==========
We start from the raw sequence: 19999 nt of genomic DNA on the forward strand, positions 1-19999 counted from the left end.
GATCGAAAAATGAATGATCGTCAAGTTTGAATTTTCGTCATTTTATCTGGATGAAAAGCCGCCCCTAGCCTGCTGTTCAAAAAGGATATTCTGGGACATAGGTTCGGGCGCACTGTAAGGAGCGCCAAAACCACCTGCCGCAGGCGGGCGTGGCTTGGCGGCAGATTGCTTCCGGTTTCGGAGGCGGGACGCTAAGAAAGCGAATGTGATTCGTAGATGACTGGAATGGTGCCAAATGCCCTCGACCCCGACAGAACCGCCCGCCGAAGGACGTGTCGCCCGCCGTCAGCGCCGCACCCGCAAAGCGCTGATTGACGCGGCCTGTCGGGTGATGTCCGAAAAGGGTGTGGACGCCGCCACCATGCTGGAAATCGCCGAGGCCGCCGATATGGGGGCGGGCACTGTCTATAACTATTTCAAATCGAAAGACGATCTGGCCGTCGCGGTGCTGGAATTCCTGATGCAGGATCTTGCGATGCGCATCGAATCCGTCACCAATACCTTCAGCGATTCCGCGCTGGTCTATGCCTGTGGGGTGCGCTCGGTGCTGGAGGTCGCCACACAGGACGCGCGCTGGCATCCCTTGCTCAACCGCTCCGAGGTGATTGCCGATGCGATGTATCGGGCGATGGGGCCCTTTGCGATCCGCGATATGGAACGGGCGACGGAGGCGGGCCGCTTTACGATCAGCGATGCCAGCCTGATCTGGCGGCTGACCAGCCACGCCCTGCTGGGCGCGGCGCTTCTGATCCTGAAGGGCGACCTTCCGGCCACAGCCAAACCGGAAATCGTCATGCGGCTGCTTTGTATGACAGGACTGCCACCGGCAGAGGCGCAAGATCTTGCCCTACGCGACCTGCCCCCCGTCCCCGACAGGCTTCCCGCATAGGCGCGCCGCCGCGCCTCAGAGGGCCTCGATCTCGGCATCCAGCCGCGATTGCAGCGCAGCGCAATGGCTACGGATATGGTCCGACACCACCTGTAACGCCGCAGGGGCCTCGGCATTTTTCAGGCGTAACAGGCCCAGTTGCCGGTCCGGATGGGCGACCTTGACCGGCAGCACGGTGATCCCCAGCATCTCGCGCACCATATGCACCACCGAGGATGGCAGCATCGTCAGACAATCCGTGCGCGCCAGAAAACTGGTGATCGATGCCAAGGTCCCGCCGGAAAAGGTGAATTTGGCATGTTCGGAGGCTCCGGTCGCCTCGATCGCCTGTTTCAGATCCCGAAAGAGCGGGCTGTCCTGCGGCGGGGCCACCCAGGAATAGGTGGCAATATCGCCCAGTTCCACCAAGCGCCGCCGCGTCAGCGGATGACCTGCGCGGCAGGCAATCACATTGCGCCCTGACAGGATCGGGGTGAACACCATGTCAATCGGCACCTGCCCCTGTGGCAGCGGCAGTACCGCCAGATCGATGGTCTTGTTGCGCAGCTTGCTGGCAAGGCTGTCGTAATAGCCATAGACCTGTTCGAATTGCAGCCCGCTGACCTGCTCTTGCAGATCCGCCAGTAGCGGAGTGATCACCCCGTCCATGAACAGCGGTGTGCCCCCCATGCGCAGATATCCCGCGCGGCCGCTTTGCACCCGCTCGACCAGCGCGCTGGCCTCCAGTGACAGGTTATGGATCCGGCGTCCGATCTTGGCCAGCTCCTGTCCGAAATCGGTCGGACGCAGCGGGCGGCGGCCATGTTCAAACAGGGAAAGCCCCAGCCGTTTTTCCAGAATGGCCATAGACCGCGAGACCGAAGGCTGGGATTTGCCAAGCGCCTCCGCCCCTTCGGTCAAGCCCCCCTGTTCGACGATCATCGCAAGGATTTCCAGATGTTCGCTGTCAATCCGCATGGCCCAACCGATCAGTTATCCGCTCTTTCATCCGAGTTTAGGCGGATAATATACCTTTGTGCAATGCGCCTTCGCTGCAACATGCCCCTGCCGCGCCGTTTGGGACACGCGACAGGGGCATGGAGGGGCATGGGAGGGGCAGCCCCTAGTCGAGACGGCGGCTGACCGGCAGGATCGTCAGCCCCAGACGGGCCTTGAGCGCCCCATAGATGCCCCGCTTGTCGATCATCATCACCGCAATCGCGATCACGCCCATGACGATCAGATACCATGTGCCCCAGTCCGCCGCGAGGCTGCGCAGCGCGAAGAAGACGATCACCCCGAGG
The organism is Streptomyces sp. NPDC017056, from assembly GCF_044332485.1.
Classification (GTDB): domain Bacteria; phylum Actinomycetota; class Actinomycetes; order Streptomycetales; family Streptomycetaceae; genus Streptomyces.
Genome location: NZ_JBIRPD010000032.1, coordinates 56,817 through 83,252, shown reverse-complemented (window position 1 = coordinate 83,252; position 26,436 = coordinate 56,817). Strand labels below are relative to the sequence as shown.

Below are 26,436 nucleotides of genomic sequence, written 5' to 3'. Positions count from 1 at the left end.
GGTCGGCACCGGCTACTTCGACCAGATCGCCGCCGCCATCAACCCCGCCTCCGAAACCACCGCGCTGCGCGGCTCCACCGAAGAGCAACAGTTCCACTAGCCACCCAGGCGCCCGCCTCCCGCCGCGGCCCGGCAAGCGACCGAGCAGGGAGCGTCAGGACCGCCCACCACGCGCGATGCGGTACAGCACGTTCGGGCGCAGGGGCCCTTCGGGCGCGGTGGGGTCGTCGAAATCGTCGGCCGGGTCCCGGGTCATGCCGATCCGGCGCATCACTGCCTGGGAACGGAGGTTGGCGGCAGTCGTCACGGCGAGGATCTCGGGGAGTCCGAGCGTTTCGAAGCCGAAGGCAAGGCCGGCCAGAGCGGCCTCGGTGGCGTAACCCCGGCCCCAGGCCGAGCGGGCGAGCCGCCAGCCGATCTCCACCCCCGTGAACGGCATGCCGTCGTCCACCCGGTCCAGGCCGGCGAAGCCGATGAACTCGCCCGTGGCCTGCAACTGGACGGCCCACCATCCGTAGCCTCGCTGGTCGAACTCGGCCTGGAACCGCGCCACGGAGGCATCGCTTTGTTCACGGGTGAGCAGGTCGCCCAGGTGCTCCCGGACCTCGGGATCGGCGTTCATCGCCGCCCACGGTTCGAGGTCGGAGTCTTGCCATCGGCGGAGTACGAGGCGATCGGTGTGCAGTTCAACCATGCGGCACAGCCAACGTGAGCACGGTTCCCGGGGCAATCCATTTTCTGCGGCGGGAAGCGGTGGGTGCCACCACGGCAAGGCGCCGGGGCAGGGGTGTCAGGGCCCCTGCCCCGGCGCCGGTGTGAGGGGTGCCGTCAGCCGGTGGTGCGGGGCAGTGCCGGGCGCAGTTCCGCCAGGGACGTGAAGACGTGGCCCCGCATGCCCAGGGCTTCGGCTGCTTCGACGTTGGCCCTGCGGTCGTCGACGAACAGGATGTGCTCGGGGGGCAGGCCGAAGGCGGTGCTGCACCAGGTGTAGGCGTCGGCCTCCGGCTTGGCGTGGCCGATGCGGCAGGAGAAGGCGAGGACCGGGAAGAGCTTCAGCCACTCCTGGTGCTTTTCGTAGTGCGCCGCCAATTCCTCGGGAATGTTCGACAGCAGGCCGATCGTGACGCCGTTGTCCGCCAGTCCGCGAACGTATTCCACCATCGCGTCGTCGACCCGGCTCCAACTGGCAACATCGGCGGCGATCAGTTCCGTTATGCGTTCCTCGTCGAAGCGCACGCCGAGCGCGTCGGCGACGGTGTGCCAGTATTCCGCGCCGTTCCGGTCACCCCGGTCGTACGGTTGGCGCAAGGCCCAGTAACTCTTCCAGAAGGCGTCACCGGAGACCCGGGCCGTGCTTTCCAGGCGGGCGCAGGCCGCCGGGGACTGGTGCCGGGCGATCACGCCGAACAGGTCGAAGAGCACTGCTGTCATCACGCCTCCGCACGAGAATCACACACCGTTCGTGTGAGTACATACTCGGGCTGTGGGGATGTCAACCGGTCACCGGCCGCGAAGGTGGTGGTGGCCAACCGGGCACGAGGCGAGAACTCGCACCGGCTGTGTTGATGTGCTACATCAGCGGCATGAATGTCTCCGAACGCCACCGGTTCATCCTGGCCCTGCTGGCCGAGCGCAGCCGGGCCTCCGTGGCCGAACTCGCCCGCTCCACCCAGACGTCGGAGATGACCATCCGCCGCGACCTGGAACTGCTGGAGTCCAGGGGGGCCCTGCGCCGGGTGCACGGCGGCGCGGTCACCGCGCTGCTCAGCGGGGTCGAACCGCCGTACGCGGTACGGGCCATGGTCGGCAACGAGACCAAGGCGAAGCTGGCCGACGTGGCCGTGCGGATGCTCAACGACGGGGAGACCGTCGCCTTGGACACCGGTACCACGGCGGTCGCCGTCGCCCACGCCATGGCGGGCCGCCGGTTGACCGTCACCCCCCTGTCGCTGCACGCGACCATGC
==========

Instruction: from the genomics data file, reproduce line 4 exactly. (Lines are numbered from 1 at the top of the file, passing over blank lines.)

Classification (GTDB): domain Bacteria; phylum Actinomycetota; class Actinomycetes; order Streptomycetales; family Streptomycetaceae; genus Streptomyces.